Tuesday, October 01, 2013

2013 Summer Camping Project - Lessons on Community

41 nights and it's a wrap!  Our Camping Project goal was to camp 40+ nights this summer and we have succeeded with the mission.  Sadly, the 2013 camping season has finished for us now, our trailer is packed away in storage for the winter, and my paddleboard is safely hanging in the rafters of our garage (which I'm trying not to cry about.)  We had a great summer, learned a lot, and camped with some amazing families.  In hopes that some of our insights will benefit you all for next year's camping trips (and so I don't forget these brilliant lessons), I'll be writing a couple of stories to wrap up the camping project.

Today I want to talk about community, group camping, and what we learned from camping with friends this summer. 

Camping friends are the best friends



Camping is a social activity


I know that many families enjoy getting away to enjoy a quiet camping trip alone, and that this is how they reconnect as a family.  Unfortunately this doesn't really work for us.  I've waffled over feeling guilty and thinking there must be something wrong with us but in the end I've come to accept our camping style.  We are a social family and like camping with other people.  We like communal camping feasts, margarita parties, shared campfires with our friends after the kids have hopefully all gone to bed, and watching the children all run feral around the campground on their bikes. 

Group Camping in Waterton Lakes National Park
Communal Breakfast at Surveyor's Lake
Camping with Friends at Boulton Creek

If you're going to camp as a group, you have to really camp as a group


We did a lot of group camping this summer with groups ranging in size from 4 families to 9 families.  What I learned is that it's extremely challenging to maintain a tight sense of community unless you are actually camped together in an official group campground or on a shared site.  When we camped at Writing on Stone Provincial Park, we had a group site and were able to do communal meals with ease, share a large campfire, and watch the kids as they ran around the field together.  Contrast that to other trips where I spent half my time running around the campground rounding up families for the next hike or where families felt scattered and left out because they weren't camped near the rest of the group.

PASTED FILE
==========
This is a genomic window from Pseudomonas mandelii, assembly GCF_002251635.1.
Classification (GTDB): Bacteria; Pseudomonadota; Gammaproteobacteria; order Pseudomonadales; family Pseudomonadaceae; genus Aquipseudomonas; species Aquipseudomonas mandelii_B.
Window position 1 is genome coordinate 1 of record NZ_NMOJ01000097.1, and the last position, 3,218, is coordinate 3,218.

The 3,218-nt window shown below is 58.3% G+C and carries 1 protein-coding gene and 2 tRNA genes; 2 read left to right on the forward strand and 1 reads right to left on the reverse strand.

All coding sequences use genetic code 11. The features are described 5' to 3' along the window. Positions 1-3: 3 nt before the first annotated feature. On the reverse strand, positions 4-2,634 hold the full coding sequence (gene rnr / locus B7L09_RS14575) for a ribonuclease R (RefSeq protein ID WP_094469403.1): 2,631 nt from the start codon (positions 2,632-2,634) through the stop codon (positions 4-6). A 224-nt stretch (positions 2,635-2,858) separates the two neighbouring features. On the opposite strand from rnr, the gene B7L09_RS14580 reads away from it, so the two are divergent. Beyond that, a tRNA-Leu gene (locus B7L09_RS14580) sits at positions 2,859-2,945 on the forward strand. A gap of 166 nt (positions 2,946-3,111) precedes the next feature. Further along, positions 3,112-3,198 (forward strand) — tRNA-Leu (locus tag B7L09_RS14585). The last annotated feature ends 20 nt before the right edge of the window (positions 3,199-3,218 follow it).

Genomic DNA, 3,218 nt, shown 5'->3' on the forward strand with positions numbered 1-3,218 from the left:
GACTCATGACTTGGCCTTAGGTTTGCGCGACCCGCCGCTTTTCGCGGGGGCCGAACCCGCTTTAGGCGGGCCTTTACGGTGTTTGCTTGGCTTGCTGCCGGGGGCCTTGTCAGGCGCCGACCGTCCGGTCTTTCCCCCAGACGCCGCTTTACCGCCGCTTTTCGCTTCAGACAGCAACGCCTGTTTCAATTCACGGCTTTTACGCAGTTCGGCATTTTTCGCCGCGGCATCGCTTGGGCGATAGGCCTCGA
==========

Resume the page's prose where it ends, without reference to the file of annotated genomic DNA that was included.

Our group campground at Writing on Stone

Group trips need an activity coordinator 


I know it's wonderful to go camping without the watch, to wake up when you want, set the day's agenda at will, and move at a slower pace.  Unfortunately, when you are camping with a group this isn't always possible.  If you want to coordinate a group hike with 5+ families, you've gotta be specific.  What time do you plan to leave the next day?  What time should families plan to get up and have breakfast dishes done by?  What time do you need everybody ready to jump in their cars?  This is also true with paddling trips if you have a 5 hour river trip planned for the day.  You don't just decide at 11am that you will start working out the logistics of the car shuttle now.

We never forced anybody to join us on our hikes, day trips, or paddling adventures while camping this summer.  Many families would choose to hang out at camp and relax with the kids.  Others broke up into smaller groups to do their own thing, or took off as a family for some alone-time.  But for those who did choose to join us in a big group activity, we tried to be specific about what time we'd set out the next day, make plans around the campfire, and set a rough schedule for what the next day would look like.  Otherwise, I spent a LOT of time running around the campground asking, "Are you ready yet?", "When did you want to leave?", "How long till you'll be ready to go?"... - and it got exhausting.